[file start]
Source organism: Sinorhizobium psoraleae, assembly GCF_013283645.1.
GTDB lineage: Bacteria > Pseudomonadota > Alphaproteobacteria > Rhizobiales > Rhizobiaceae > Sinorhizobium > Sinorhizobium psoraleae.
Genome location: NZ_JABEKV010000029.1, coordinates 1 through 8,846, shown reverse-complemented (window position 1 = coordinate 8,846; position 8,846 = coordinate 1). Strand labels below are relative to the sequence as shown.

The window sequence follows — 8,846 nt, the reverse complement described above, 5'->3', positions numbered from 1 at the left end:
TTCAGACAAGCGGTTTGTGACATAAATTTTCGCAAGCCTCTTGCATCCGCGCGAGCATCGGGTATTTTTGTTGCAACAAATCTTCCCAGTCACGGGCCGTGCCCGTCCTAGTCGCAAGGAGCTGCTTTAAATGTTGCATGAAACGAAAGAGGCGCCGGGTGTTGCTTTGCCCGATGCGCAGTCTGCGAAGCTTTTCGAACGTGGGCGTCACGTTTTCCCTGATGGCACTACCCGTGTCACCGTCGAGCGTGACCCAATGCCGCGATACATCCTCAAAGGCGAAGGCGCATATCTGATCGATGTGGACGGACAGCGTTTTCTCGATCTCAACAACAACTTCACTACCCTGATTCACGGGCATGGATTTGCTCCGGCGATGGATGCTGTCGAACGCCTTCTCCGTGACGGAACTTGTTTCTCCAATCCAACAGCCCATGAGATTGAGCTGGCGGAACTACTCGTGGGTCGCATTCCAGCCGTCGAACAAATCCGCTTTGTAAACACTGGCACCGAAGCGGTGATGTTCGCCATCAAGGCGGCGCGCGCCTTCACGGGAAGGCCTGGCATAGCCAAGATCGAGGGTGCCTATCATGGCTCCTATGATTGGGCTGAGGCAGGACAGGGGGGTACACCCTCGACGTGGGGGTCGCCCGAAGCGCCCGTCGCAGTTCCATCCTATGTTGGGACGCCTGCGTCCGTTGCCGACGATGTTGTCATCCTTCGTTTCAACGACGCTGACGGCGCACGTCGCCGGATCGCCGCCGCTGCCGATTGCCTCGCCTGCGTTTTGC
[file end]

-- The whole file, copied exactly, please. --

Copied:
Source organism: Sinorhizobium psoraleae, assembly GCF_013283645.1.
GTDB lineage: Bacteria > Pseudomonadota > Alphaproteobacteria > Rhizobiales > Rhizobiaceae > Sinorhizobium > Sinorhizobium psoraleae.
Genome location: NZ_JABEKV010000029.1, coordinates 1 through 8,846, shown reverse-complemented (window position 1 = coordinate 8,846; position 8,846 = coordinate 1). Strand labels below are relative to the sequence as shown.

The window sequence follows — 8,846 nt, the reverse complement described above, 5'->3', positions numbered from 1 at the left end:
TTCAGACAAGCGGTTTGTGACATAAATTTTCGCAAGCCTCTTGCATCCGCGCGAGCATCGGGTATTTTTGTTGCAACAAATCTTCCCAGTCACGGGCCGTGCCCGTCCTAGTCGCAAGGAGCTGCTTTAAATGTTGCATGAAACGAAAGAGGCGCCGGGTGTTGCTTTGCCCGATGCGCAGTCTGCGAAGCTTTTCGAACGTGGGCGTCACGTTTTCCCTGATGGCACTACCCGTGTCACCGTCGAGCGTGACCCAATGCCGCGATACATCCTCAAAGGCGAAGGCGCATATCTGATCGATGTGGACGGACAGCGTTTTCTCGATCTCAACAACAACTTCACTACCCTGATTCACGGGCATGGATTTGCTCCGGCGATGGATGCTGTCGAACGCCTTCTCCGTGACGGAACTTGTTTCTCCAATCCAACAGCCCATGAGATTGAGCTGGCGGAACTACTCGTGGGTCGCATTCCAGCCGTCGAACAAATCCGCTTTGTAAACACTGGCACCGAAGCGGTGATGTTCGCCATCAAGGCGGCGCGCGCCTTCACGGGAAGGCCTGGCATAGCCAAGATCGAGGGTGCCTATCATGGCTCCTATGATTGGGCTGAGGCAGGACAGGGGGGTACACCCTCGACGTGGGGGTCGCCCGAAGCGCCCGTCGCAGTTCCATCCTATGTTGGGACGCCTGCGTCCGTTGCCGACGATGTTGTCATCCTTCGTTTCAACGACGCTGACGGCGCACGTCGCCGGATCGCCGCCGCTGCCGATTGCCTCGCCTGCGTTTTGC